The Santa Fe Opera 2019 Season features five operas, including the World Premiere of “The Thirteenth Child” by Poul Ruders and libretto by Becky and David Starobin. The production opens on July 27 and has five performances through August 21. A recent Works & Process event at the Guggenheim explored the creative process through a panel discussion with the creative team and showcased performance highlights from all four sets.
“Music is the ultimate locomotive. It has to be a perfect symbiosis between what’s in the words and how it projects into the audience. This is emotion at work and when the music and text go hand in hand as complete equals, that is when it leads to create the best opera,” said Ruders at the event.
Based on the Brothers Grimm story “The Twelve Brothers,” one might assume that “The Thirteenth Child” would be heavy, dark and emotionally tolling. However, Ruders has proven to intelligently mold this fairytale into an introspective transformational process of enlightenment based on polarity with music that highlights the importance of a beautifully written libretto.
“The best libretto is one where you immediately realize what’s important through short sentences. Where the words are delicately balanced between prose and poetry. The quality, mood, color and economy of this libretto made it easier for me to compose,” said Ruders.
When speaking directly about his and Becky’s intentionally focused libretto, David Starobin described the importance of “reductionism, compressed verses, naturally phrasing lines and working a lot with singers to pin-point places where we should use ‘rhyme’ when making a point.”
“We make sure that no one is bored for one second. It’s entertainment. It’s showbiz. In the libretto is the form and we make sure the music tugs at the heart strings. It’s all about location, location, location and emotion, emotion, emotion,” said Ruders.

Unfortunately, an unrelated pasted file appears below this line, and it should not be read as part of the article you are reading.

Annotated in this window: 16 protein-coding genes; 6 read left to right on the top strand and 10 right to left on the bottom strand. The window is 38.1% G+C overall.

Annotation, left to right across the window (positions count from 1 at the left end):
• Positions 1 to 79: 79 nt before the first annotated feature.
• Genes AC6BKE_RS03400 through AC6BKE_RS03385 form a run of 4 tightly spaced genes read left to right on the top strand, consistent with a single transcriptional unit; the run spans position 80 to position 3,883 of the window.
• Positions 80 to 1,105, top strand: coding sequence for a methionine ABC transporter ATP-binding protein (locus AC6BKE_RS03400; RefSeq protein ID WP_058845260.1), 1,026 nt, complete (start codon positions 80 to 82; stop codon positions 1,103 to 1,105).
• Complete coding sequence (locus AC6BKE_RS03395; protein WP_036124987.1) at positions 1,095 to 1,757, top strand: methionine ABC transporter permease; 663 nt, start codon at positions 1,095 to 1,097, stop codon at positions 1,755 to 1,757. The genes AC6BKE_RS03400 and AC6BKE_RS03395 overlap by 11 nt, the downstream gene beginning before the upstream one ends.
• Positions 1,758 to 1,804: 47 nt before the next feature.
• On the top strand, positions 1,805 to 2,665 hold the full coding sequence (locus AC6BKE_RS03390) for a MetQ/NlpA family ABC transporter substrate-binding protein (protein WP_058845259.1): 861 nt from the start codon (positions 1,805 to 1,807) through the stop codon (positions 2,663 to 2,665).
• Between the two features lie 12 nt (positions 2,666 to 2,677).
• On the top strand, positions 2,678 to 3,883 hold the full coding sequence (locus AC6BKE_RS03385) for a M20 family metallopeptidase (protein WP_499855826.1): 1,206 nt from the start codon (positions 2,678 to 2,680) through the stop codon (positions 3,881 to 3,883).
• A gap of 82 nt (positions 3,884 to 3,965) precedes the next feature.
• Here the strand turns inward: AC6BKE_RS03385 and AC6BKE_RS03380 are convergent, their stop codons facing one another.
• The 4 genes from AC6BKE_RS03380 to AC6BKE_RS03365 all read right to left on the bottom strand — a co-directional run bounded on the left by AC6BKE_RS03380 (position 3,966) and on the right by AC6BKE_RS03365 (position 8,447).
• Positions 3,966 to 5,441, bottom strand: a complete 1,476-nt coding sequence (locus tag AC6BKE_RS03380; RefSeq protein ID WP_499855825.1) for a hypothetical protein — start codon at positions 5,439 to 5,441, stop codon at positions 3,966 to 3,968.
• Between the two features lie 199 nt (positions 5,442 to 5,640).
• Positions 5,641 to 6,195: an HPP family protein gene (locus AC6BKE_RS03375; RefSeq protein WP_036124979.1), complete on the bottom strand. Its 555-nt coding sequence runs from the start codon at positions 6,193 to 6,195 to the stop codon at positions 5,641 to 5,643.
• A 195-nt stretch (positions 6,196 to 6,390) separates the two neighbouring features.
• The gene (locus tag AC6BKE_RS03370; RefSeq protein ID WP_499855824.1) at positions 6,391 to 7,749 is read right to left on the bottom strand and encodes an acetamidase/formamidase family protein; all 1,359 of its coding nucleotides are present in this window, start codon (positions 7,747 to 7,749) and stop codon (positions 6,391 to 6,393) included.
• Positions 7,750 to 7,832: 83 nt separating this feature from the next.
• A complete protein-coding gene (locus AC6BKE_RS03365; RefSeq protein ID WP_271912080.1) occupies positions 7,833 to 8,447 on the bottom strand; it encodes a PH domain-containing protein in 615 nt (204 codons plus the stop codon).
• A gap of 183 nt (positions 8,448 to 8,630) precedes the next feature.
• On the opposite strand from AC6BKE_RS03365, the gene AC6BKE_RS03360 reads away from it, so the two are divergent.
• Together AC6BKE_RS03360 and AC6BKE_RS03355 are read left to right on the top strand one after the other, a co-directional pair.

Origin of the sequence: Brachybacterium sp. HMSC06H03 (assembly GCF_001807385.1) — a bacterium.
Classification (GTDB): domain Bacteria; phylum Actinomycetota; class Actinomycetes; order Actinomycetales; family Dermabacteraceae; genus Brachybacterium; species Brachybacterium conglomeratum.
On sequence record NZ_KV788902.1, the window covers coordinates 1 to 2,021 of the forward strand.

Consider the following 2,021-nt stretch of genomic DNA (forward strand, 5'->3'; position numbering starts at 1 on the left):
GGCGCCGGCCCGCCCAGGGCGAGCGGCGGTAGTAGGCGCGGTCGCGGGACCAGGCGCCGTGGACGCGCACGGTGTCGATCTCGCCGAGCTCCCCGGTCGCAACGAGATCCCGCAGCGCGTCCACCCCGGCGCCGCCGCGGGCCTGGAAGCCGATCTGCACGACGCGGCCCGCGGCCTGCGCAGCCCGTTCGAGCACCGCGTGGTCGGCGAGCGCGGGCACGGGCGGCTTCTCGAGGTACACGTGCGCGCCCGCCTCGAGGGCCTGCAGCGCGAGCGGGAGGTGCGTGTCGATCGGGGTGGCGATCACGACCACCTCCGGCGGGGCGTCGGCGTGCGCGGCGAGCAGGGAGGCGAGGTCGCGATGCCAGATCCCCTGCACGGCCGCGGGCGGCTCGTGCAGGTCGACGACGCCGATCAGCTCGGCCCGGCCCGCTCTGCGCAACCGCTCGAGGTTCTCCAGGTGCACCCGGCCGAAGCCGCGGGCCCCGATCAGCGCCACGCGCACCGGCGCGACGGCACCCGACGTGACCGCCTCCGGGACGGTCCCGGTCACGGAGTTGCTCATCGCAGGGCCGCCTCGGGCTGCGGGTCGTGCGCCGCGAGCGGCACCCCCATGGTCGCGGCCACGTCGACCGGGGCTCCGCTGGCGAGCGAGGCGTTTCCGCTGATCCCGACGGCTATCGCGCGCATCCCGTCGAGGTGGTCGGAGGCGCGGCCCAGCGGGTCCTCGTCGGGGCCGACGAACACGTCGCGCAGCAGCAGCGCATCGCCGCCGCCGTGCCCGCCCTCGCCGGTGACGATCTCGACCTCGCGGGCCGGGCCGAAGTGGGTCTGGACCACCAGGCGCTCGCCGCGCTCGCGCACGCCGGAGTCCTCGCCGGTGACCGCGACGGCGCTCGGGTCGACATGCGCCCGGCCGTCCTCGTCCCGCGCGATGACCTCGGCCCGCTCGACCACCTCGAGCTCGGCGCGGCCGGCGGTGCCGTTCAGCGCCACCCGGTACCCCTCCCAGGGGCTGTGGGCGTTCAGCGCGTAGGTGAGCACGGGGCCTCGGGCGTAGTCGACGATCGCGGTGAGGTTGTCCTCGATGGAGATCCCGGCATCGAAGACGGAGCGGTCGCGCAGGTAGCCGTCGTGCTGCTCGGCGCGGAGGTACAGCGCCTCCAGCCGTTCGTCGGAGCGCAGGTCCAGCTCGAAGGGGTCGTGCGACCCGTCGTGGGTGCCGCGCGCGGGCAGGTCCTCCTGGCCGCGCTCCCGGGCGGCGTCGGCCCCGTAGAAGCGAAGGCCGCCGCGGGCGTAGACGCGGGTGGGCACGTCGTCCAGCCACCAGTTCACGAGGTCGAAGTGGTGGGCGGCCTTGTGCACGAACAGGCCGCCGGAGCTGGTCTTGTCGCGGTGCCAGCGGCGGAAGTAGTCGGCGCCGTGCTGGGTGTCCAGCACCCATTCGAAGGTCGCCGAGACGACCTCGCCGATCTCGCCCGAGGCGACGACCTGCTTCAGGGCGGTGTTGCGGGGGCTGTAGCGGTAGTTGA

Based on this fairytale, both costume designer Rita Ryack and stage director Darko Tresnjak discussed how they plan to bring this adventure to life through a “quasi-medieval” design. “We will focus on carefully chosen colors and a metaphor based design of a castle on its side, and a monochromatic background,” said Ryack.
Tresnjak spoke about his impressions when the opera was first presented to him and how it continues to open windows of creativity that breathe life into this modern body of work. “This is my first world premiere opera and from the beginning, I knew it was going to be exquisite. It already feels incredibly precious to me,” said Tresnjak. “This is an opera of 80 essential minutes, with seven scenes and already in the first five minutes one feels ‘vertigo’ while plunging into this work. One can sense its magnificence from the start.”